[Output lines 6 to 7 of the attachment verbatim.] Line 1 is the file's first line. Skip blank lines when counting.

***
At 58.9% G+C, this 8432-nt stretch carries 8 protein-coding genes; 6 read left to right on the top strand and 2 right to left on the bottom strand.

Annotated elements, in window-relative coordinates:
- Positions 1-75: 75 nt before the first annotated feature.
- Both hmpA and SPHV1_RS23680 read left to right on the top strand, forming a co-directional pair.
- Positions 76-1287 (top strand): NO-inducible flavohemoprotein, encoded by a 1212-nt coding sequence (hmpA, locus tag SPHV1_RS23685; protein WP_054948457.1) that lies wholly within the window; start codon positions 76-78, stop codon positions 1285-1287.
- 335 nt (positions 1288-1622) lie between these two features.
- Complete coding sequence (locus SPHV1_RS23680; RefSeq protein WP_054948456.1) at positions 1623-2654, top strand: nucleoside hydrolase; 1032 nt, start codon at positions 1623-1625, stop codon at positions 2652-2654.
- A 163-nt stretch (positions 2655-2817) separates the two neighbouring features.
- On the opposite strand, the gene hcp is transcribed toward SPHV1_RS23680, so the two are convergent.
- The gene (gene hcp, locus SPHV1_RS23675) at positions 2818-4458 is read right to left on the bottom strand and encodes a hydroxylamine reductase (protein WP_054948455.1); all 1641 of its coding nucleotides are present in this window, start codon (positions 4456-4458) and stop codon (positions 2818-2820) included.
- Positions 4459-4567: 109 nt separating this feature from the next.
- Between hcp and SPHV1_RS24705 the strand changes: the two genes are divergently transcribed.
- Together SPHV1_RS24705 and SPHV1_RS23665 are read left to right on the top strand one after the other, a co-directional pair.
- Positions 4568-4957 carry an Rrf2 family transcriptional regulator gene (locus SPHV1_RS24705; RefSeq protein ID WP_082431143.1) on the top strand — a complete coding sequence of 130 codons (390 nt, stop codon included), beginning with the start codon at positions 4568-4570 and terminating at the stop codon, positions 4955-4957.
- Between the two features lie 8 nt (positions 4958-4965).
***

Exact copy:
- 335 nt (positions 1288-1622) lie between these two features.
- Complete coding sequence (locus SPHV1_RS23680; RefSeq protein WP_054948456.1) at positions 1623-2654, top strand: nucleoside hydrolase; 1032 nt, start codon at positions 1623-1625, stop codon at positions 2652-2654.